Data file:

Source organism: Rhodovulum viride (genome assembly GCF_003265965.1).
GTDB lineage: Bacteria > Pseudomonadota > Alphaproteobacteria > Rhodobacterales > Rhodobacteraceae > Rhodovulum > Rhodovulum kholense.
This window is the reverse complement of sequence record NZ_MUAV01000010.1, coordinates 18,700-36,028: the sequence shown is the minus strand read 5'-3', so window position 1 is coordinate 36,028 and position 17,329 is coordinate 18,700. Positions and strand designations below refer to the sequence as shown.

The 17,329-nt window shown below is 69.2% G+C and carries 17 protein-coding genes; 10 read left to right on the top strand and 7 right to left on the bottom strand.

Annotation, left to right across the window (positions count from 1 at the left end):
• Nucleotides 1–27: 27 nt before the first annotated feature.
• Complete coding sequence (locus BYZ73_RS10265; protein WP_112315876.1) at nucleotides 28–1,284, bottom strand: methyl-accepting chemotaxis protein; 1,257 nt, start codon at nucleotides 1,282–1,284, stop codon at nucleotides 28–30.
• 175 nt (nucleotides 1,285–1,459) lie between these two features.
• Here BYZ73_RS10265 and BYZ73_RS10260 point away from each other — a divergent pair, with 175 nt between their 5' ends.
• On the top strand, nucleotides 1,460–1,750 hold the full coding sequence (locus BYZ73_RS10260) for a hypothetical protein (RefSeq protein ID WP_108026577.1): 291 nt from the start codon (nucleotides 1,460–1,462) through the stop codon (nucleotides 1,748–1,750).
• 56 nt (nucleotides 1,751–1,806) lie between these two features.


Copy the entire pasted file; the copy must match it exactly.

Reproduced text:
Source organism: Rhodovulum viride (genome assembly GCF_003265965.1).
GTDB lineage: Bacteria > Pseudomonadota > Alphaproteobacteria > Rhodobacterales > Rhodobacteraceae > Rhodovulum > Rhodovulum kholense.
This window is the reverse complement of sequence record NZ_MUAV01000010.1, coordinates 18,700-36,028: the sequence shown is the minus strand read 5'-3', so window position 1 is coordinate 36,028 and position 17,329 is coordinate 18,700. Positions and strand designations below refer to the sequence as shown.

The 17,329-nt window shown below is 69.2% G+C and carries 17 protein-coding genes; 10 read left to right on the top strand and 7 right to left on the bottom strand.

Annotation, left to right across the window (positions count from 1 at the left end):
• Nucleotides 1–27: 27 nt before the first annotated feature.
• Complete coding sequence (locus BYZ73_RS10265; protein WP_112315876.1) at nucleotides 28–1,284, bottom strand: methyl-accepting chemotaxis protein; 1,257 nt, start codon at nucleotides 1,282–1,284, stop codon at nucleotides 28–30.
• 175 nt (nucleotides 1,285–1,459) lie between these two features.
• Here BYZ73_RS10265 and BYZ73_RS10260 point away from each other — a divergent pair, with 175 nt between their 5' ends.
• On the top strand, nucleotides 1,460–1,750 hold the full coding sequence (locus BYZ73_RS10260) for a hypothetical protein (RefSeq protein ID WP_108026577.1): 291 nt from the start codon (nucleotides 1,460–1,462) through the stop codon (nucleotides 1,748–1,750).
• 56 nt (nucleotides 1,751–1,806) lie between these two features.